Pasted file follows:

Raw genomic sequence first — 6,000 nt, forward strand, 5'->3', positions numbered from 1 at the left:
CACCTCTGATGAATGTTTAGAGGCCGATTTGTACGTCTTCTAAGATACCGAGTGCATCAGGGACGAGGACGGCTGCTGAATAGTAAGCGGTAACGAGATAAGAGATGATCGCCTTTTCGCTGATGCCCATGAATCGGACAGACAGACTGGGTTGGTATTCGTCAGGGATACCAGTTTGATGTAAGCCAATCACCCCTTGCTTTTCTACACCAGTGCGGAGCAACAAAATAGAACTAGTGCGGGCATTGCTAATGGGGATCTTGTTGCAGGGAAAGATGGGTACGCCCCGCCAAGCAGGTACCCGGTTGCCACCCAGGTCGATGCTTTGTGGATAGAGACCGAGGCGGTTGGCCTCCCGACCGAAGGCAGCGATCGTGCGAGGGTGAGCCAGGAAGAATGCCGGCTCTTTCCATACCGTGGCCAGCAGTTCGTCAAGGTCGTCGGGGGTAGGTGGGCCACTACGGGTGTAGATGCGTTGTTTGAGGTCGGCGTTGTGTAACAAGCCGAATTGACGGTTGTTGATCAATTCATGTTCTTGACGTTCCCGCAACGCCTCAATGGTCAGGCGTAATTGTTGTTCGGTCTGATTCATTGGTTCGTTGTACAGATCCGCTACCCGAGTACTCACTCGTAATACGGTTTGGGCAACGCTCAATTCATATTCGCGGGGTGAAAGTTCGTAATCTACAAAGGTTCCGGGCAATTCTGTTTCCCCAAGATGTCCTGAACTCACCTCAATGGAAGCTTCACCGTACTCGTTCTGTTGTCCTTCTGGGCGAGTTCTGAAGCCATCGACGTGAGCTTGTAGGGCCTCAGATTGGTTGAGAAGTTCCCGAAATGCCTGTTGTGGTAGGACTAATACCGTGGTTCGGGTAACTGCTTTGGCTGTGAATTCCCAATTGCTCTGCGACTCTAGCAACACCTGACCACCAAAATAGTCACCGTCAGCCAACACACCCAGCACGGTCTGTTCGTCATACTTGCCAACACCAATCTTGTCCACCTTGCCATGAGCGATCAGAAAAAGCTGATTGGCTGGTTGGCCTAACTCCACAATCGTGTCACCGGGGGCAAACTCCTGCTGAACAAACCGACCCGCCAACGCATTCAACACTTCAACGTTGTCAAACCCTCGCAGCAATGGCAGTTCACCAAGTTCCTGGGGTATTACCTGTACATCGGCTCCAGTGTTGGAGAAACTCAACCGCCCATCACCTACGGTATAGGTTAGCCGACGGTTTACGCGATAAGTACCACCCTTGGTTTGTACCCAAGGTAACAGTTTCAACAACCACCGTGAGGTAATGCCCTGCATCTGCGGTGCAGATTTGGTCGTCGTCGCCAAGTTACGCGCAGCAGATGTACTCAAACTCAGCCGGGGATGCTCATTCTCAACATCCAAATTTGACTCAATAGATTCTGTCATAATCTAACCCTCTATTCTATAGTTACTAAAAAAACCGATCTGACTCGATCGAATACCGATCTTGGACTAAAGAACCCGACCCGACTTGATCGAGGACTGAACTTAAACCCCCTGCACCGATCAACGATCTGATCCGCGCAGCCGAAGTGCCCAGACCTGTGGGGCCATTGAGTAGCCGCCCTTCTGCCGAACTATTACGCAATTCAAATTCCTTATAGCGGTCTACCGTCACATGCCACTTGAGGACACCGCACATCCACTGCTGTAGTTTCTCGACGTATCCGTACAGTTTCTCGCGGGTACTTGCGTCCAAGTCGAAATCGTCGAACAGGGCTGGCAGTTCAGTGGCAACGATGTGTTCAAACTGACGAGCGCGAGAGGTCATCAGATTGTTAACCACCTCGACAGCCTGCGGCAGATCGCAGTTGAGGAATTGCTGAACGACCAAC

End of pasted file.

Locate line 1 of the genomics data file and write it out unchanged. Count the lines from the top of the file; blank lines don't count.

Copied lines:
Raw genomic sequence first — 6,000 nt, forward strand, 5'->3', positions numbered from 1 at the left: